What’s Wrong with Biotech?
Many people are uneasy about how biotechnology is being applied and commercialized, especially when it comes to food crops. The most extreme anti-genetically-modified-organism position is that the entire idea of biotech is wrong. We have no business cutting and pasting genes from one organism to another, and only bad can come of it.
The other side of the divide is represented by scientists who work in biotech and have no idea what all the fuss is about. People have been altering genes in plants and animals for thousands of years. Today's hybrid corn bears little resemblance to its wild ancestors and people don't call it a Frankenfood. Likewise today's dogs don't look like or act like (thankfully) their wild ancestors.
To people outside the business it may not be obvious how much molecular biology has influenced the life sciences, while to scientists in biotech its benefits are so obvious that it is hard for them to understand the public's anxieties. Today's scientists have grown up with molecular biology and it has become a senior partner in most life science disciplines. Since Watson and Crick received the Nobel Prize for working out the structure of DNA in the early 1950s, molecular biology has transformed how every biological discipline is done, including botany, zoology, genetics, medicine, pharmacology, and forensics. Molecular biology has been an academic juggernaut, rolling over departments, sucking up grant money and appointments, and explaining everything. Well not quite, but molecular biology has spun off a multi-billion dollar industry, biotechnology.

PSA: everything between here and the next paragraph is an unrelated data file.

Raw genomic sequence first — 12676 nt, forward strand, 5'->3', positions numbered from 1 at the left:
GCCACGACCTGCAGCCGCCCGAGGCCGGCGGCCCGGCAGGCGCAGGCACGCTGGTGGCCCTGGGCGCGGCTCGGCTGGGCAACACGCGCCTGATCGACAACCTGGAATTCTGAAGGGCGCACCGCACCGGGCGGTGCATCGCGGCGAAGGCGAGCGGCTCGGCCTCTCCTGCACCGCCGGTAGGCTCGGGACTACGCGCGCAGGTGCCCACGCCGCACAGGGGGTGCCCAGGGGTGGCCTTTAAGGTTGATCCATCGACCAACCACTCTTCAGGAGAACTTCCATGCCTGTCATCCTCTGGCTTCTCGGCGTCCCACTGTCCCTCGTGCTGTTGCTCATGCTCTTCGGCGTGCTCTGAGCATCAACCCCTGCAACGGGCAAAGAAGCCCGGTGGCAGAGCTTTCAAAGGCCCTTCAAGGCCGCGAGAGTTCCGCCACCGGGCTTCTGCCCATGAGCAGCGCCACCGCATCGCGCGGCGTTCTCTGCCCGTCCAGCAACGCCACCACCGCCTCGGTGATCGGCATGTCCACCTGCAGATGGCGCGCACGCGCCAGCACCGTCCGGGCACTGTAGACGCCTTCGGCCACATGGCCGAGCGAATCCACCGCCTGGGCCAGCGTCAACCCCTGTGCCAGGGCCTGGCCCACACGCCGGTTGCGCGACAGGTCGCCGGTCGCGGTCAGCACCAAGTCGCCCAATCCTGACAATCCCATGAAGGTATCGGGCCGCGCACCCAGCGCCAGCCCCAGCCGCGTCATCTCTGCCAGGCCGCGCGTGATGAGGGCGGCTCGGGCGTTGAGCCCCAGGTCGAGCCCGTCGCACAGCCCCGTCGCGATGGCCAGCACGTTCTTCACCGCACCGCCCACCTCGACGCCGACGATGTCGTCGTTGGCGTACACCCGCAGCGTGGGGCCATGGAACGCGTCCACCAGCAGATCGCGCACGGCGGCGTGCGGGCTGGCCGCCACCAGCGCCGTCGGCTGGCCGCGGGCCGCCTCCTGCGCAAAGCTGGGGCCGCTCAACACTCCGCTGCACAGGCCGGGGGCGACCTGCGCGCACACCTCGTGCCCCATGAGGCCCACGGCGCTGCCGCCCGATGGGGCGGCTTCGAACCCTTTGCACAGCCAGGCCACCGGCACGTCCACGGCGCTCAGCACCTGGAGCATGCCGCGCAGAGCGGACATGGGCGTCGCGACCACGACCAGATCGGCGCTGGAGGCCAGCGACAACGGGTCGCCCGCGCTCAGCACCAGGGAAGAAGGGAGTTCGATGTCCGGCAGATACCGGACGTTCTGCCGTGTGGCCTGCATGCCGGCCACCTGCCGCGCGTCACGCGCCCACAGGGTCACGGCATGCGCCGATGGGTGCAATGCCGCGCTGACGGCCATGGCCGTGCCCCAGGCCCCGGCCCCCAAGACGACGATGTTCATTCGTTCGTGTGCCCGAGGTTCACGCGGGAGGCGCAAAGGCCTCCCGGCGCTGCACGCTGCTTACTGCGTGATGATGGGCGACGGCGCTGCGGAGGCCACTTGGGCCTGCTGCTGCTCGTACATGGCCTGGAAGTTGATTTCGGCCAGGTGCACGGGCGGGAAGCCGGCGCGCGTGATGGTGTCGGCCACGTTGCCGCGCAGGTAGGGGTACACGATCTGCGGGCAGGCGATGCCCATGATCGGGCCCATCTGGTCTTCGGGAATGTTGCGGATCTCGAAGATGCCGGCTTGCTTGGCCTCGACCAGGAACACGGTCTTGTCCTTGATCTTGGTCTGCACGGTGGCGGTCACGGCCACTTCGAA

The most fervent anti-gmo organizations tend to play to peoples' ignorance and anxieties. A quick examination of their Websites shows the basic propaganda tool kit: scary catch phrases, screwy logic, using only information that supports the position and ignoring the rest. Such behavior is every bit as dishonest as the most despicable right wing ranter's. Lowering the debate about these important issues to the level of propaganda hurts the credibility of all environmental organizations and thus their ability to influence events.
The most effective way to protect people and the environment from unintended consequences and/or bad effects of biotech will be based on open and honest evaluations of the pros and cons of the various parts of the biotech enterprise.
We spoke with Steven Strauss about the public perceptions of biotechnology and how to raise the level of the debate.